Martin Yale J1811 Padding Press
137.95 NewCondition InStock

Martin Yale J1811 Padding Press

Part #: J1811
Brand: Martin Yale
1 Questions, 1 Answers
Reviews
Rating:
86%
  • Simple operation makes it easy to handle most small padding jobs
  • Ideal for padding carbonless forms, note pads, and scratch pads
  • Wing screws tighten by hand - no tools necessary
  • Padding capacity is 5 3/4" high and 17 3/4" wide
  • 1 Year Warranty
  • Price Match Guarantee
  • Free Shipping
  • Brand New
In Stock

$137.95

Product Description

The Martin Yale J1811 padding press is designed to allow small or large print shops to quickly and easily make their own carbonless forms, note pads and scratch pads. The sturdy metal construction means that the J1811 padding press will hold up under normal usage in a print shop environment. The J1811 padding press will hold materials that are up to 5-3/4" high and up to 17-3/4" wide. Buy the Martin Yale J1811 Padding Press today and start making your own pads in no time.

Product Details

  • Simple operation makes it easy to handle most small padding jobs
  • Ideal for padding carbonless forms, note pads, and scratch pads
  • Wing screws tighten by hand - no tools necessary
  • Padding capacity is 5 3/4" high and 17 3/4" wide
  • Sturdy steel construction
  • Dimensions: 19" x 11" x 13"
  • Weight: 18 lbs.
  • UPC Code: 11991018110
  • Warranty: 1 Year Parts and 90 Days Labor

Product Reviews

Reviews
Rating:
86%
Write Your Own Review
You're reviewing:Martin Yale J1811 Padding Press
Your Rating

Demonstration Video

Martin Yale J1811 Padding Press

Transcript: This is the Martin Yale J1811 Padding Press!

Before we start with the press, you always need to start with your actual pads. Count out one stack to begin with to the desired size. Then using a pad counter, measure the stack thickness. Place the stack on a piece of chipboard and set it aside. Now use the counter to snag onto the edge of your stack, which separates a new stack, the same size as your first template.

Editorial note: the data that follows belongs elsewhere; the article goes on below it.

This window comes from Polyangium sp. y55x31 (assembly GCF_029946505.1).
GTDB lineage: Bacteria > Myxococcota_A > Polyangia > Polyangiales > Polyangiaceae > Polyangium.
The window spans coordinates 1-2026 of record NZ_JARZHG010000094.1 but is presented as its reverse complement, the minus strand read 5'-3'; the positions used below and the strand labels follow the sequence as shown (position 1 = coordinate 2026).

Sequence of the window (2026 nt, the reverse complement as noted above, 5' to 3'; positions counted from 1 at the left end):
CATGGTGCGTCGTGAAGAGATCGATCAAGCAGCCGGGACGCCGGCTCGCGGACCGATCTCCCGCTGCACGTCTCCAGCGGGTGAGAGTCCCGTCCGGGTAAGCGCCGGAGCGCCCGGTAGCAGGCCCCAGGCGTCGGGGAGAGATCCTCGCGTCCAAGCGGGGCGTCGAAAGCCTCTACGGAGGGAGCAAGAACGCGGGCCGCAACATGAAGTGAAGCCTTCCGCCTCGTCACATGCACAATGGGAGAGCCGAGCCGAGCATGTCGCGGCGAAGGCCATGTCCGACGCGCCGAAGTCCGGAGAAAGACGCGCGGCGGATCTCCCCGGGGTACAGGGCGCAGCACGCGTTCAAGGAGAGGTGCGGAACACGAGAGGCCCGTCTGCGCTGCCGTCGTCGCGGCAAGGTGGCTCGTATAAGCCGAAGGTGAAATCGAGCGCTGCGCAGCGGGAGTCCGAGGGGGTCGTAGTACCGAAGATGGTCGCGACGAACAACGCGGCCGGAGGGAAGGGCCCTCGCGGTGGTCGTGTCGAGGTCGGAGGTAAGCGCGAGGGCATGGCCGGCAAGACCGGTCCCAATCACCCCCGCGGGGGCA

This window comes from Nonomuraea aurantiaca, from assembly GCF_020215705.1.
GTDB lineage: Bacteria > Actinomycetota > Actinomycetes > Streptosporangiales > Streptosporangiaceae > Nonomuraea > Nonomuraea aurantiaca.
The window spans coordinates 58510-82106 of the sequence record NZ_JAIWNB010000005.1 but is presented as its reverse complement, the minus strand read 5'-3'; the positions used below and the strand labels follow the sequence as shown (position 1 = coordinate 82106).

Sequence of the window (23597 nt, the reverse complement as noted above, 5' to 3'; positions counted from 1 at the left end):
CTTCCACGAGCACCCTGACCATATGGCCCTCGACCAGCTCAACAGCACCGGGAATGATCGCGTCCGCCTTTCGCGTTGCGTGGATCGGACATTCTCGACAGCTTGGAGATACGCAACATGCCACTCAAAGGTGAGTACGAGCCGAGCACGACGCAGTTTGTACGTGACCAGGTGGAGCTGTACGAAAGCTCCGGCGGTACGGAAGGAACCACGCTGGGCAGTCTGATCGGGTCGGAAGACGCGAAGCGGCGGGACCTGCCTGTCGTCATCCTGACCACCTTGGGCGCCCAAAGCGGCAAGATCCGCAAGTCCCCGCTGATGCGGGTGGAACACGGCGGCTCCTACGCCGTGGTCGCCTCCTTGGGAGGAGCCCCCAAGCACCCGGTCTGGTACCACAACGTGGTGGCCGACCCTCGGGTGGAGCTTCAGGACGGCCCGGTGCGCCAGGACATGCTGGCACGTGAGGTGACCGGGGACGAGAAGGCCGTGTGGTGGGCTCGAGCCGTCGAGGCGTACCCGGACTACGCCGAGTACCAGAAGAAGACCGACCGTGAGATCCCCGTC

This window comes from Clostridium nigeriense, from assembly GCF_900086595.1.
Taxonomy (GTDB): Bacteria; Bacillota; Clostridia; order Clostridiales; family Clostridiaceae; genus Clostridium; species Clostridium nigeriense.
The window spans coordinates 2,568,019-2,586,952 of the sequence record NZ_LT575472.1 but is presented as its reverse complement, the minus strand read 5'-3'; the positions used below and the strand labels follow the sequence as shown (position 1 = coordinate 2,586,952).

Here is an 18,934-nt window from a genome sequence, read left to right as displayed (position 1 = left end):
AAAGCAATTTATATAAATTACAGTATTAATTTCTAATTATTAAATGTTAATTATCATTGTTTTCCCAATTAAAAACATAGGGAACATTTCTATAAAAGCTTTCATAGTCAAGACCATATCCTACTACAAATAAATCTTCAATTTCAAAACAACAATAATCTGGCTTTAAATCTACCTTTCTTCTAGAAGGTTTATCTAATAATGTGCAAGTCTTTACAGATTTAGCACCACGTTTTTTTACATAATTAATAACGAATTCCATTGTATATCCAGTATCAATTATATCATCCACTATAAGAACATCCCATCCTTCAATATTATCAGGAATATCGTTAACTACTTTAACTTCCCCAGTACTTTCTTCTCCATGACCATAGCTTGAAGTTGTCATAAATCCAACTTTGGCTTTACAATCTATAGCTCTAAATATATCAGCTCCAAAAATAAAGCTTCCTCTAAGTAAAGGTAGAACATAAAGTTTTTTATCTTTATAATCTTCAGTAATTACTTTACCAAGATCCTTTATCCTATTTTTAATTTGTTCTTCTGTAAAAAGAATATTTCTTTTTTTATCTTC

When your pads are counted out, bring it all to a paper jogger to even it all out.

Now we come to the press and hang the door piece on the black bar. It should overlap both s ...
Read More
This is the Martin Yale J1811 Padding Press!

Before we start with the press, you always need to start with your actual pads. Count out one stack to begin with to the desired size. Then using a pad counter, measure the stack thickness. Place the stack on a piece of chipboard and set it aside. Now use the counter to snag onto the edge of your stack, which separates a new stack, the same size as your first template.

When your pads are counted out, bring it all to a paper jogger to even it all out.

Now we come to the press and hang the door piece on the black bar. It should overlap both sides. To help with clean up later, I like to place in a folded scratch page first. Then push the stack of pads against the door. You can use the sides to even it out more if needed.

Place on another scratch paper, and then the pressure plate against the door as well. Bring the clamps down onto the plate. You can tighten them to hold the pages well. Also note, that the press is wide enough to accommodate two stacks of standard 8.5 x 11 paper.

Now remove the door to reveal the edge of you stack.

Lightly wet your brush before use.

Now, take your padding compound and apply it evenly on the entire side of the stack. Make your stroke front the center to the edge to avoid getting glue on any other sides. It should be evenly applied, but you don’t need to use too much of the glue.

When finished, rinse the brush clean.

Now, you’ll see that I applied too much glue, which the extra just drips down to the bottom. The press has a channel to catch this, but since I’m using scratch paper to catch it, I need to fold it into the channel so it doesn’t gather on the side of my bottom pad.

After letting it dry for 60 to 90 minutes it should be ready to remove from the press. You can peel off the scratch paper. You really see why you don’t want to use too much glue now—see how it still clings to the bottom—and now it takes more work to clean up.

Next, you can use a pad separating knife to separate the individual pads. But from the experience of myself(who is not an expert in the field), it’s easier to just peel each one off by hand.

As a trick to save time and make smaller pads, if you glue both sides of your paper then cut it into four sections using a stack cutter, you then have a lot more smaller pads in way less time.

Questions & Answers

It is important that you use a specific padding compound when using this machine. It has special vinyl adhesives designed to have strength to hold the sheets together but to also create a clean cut. If you need help placing your order, please feel free to call us at 800-944-4573.

Answered by Mybinding.com
2 years and 7 months ago ago

Submit a New Question